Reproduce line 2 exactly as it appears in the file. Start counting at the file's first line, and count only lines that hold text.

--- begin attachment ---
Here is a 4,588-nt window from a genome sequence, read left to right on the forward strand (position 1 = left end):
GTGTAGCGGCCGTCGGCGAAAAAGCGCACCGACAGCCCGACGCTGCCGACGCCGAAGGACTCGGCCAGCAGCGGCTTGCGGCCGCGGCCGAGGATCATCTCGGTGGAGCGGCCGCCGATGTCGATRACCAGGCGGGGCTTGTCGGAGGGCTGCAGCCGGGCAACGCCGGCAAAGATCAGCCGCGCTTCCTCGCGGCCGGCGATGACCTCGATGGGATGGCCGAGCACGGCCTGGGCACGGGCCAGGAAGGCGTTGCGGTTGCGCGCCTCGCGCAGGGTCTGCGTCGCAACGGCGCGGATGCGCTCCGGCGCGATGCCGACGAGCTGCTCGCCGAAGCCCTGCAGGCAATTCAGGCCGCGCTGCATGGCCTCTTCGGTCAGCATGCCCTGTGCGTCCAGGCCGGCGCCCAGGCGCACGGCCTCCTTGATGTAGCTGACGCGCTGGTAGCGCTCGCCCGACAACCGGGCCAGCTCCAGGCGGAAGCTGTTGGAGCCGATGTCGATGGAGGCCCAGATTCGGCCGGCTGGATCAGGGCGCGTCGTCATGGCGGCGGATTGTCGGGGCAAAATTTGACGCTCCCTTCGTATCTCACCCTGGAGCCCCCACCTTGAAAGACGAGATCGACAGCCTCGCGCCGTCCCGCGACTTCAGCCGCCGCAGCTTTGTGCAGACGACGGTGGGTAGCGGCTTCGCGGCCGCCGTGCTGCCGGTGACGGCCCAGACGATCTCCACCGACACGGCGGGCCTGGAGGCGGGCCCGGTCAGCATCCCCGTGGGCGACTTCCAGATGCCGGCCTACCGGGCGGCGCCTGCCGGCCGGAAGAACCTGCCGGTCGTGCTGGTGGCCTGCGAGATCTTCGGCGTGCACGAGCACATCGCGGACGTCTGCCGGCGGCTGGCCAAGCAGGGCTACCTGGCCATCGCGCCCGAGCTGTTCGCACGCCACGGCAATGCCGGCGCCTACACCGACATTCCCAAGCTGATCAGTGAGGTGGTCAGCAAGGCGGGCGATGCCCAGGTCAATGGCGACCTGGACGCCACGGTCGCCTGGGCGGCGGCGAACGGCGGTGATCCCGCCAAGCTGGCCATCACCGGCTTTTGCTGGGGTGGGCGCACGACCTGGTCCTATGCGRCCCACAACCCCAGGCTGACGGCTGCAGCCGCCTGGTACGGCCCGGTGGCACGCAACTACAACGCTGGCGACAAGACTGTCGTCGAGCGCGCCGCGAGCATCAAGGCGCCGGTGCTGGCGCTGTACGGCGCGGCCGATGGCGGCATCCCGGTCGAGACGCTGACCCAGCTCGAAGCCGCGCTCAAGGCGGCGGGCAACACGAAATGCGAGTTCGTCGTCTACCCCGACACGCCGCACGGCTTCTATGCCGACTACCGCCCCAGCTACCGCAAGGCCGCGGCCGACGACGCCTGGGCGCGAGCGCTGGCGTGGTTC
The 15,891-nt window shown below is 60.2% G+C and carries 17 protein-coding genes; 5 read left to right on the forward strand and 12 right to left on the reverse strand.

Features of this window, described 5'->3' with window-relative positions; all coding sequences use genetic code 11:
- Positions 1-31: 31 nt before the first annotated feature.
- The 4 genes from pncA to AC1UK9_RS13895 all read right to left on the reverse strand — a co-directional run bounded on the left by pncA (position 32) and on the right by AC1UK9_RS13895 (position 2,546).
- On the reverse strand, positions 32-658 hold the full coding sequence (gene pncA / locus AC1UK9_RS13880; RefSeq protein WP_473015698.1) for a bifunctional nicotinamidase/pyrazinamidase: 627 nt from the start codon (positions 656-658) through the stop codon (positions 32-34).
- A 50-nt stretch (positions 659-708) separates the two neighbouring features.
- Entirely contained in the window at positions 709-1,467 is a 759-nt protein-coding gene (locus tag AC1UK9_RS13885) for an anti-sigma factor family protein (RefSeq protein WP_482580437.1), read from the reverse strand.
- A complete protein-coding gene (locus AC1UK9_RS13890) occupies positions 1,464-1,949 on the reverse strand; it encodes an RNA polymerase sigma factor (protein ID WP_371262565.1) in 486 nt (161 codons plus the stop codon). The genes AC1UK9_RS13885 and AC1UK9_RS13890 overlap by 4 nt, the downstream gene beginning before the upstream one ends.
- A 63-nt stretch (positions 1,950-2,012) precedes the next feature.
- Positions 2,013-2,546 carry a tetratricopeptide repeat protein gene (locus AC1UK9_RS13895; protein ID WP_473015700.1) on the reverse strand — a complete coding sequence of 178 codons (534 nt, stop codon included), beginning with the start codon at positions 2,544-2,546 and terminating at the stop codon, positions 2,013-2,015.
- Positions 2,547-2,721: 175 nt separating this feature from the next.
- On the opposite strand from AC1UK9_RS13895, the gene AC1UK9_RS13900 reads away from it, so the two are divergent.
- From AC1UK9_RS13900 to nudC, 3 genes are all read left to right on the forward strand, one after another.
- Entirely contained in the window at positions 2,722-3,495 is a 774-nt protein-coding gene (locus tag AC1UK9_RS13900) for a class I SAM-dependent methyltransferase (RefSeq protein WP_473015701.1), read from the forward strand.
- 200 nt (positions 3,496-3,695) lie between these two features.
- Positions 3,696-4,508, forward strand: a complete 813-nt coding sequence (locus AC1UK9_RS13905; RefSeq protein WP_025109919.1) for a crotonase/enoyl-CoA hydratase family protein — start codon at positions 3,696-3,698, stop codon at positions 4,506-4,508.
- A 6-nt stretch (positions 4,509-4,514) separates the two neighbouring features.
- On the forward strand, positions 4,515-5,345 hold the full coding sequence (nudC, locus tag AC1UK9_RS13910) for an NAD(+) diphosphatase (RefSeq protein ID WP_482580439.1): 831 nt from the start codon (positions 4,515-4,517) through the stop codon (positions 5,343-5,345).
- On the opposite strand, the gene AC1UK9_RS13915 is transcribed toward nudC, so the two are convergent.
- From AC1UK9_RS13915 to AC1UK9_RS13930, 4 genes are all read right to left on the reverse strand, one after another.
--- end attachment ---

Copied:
GTGTAGCGGCCGTCGGCGAAAAAGCGCACCGACAGCCCGACGCTGCCGACGCCGAAGGACTCGGCCAGCAGCGGCTTGCGGCCGCGGCCGAGGATCATCTCGGTGGAGCGGCCGCCGATGTCGATRACCAGGCGGGGCTTGTCGGAGGGCTGCAGCCGGGCAACGCCGGCAAAGATCAGCCGCGCTTCCTCGCGGCCGGCGATGACCTCGATGGGATGGCCGAGCACGGCCTGGGCACGGGCCAGGAAGGCGTTGCGGTTGCGCGCCTCGCGCAGGGTCTGCGTCGCAACGGCGCGGATGCGCTCCGGCGCGATGCCGACGAGCTGCTCGCCGAAGCCCTGCAGGCAATTCAGGCCGCGCTGCATGGCCTCTTCGGTCAGCATGCCCTGTGCGTCCAGGCCGGCGCCCAGGCGCACGGCCTCCTTGATGTAGCTGACGCGCTGGTAGCGCTCGCCCGACAACCGGGCCAGCTCCAGGCGGAAGCTGTTGGAGCCGATGTCGATGGAGGCCCAGATTCGGCCGGCTGGATCAGGGCGCGTCGTCATGGCGGCGGATTGTCGGGGCAAAATTTGACGCTCCCTTCGTATCTCACCCTGGAGCCCCCACCTTGAAAGACGAGATCGACAGCCTCGCGCCGTCCCGCGACTTCAGCCGCCGCAGCTTTGTGCAGACGACGGTGGGTAGCGGCTTCGCGGCCGCCGTGCTGCCGGTGACGGCCCAGACGATCTCCACCGACACGGCGGGCCTGGAGGCGGGCCCGGTCAGCATCCCCGTGGGCGACTTCCAGATGCCGGCCTACCGGGCGGCGCCTGCCGGCCGGAAGAACCTGCCGGTCGTGCTGGTGGCCTGCGAGATCTTCGGCGTGCACGAGCACATCGCGGACGTCTGCCGGCGGCTGGCCAAGCAGGGCTACCTGGCCATCGCGCCCGAGCTGTTCGCACGCCACGGCAATGCCGGCGCCTACACCGACATTCCCAAGCTGATCAGTGAGGTGGTCAGCAAGGCGGGCGATGCCCAGGTCAATGGCGACCTGGACGCCACGGTCGCCTGGGCGGCGGCGAACGGCGGTGATCCCGCCAAGCTGGCCATCACCGGCTTTTGCTGGGGTGGGCGCACGACCTGGTCCTATGCGRCCCACAACCCCAGGCTGACGGCTGCAGCCGCCTGGTACGGCCCGGTGGCACGCAACTACAACGCTGGCGACAAGACTGTCGTCGAGCGCGCCGCGAGCATCAAGGCGCCGGTGCTGGCGCTGTACGGCGCGGCCGATGGCGGCATCCCGGTCGAGACGCTGACCCAGCTCGAAGCCGCGCTCAAGGCGGCGGGCAACACGAAATGCGAGTTCGTCGTCTACCCCGACACGCCGCACGGCTTCTATGCCGACTACCGCCCCAGCTACCGCAAGGCCGCGGCCGACGACGCCTGGGCGCGAGCGCTGGCGTGGTTC